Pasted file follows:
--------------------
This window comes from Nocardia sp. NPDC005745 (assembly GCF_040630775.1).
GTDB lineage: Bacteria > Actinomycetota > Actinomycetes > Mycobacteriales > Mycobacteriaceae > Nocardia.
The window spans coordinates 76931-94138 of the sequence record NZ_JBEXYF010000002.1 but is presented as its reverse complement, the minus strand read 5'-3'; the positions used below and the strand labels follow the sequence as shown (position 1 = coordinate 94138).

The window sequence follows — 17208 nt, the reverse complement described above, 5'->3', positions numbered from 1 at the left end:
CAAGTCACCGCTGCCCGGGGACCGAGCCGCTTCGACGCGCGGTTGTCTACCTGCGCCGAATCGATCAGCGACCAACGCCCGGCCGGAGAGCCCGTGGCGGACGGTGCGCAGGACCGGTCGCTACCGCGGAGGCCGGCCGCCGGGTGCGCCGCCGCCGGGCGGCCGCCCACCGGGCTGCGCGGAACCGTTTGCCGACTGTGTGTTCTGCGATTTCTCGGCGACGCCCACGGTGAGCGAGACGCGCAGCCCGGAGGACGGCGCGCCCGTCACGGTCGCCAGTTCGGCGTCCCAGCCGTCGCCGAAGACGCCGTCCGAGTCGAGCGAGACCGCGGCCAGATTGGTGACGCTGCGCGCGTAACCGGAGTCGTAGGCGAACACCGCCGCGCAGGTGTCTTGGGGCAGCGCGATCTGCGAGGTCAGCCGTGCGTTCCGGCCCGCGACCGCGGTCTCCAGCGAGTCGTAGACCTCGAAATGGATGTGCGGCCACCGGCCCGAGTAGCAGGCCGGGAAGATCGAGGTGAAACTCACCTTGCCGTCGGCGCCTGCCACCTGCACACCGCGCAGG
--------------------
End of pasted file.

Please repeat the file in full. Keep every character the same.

This window comes from Nocardia sp. NPDC005745 (assembly GCF_040630775.1).
GTDB lineage: Bacteria > Actinomycetota > Actinomycetes > Mycobacteriales > Mycobacteriaceae > Nocardia.
The window spans coordinates 76931-94138 of the sequence record NZ_JBEXYF010000002.1 but is presented as its reverse complement, the minus strand read 5'-3'; the positions used below and the strand labels follow the sequence as shown (position 1 = coordinate 94138).

The window sequence follows — 17208 nt, the reverse complement described above, 5'->3', positions numbered from 1 at the left end:
CAAGTCACCGCTGCCCGGGGACCGAGCCGCTTCGACGCGCGGTTGTCTACCTGCGCCGAATCGATCAGCGACCAACGCCCGGCCGGAGAGCCCGTGGCGGACGGTGCGCAGGACCGGTCGCTACCGCGGAGGCCGGCCGCCGGGTGCGCCGCCGCCGGGCGGCCGCCCACCGGGCTGCGCGGAACCGTTTGCCGACTGTGTGTTCTGCGATTTCTCGGCGACGCCCACGGTGAGCGAGACGCGCAGCCCGGAGGACGGCGCGCCCGTCACGGTCGCCAGTTCGGCGTCCCAGCCGTCGCCGAAGACGCCGTCCGAGTCGAGCGAGACCGCGGCCAGATTGGTGACGCTGCGCGCGTAACCGGAGTCGTAGGCGAACACCGCCGCGCAGGTGTCTTGGGGCAGCGCGATCTGCGAGGTCAGCCGTGCGTTCCGGCCCGCGACCGCGGTCTCCAGCGAGTCGTAGACCTCGAAATGGATGTGCGGCCACCGGCCCGAGTAGCAGGCCGGGAAGATCGAGGTGAAACTCACCTTGCCGTCGGCGCCTGCCACCTGCACACCGCGCAGG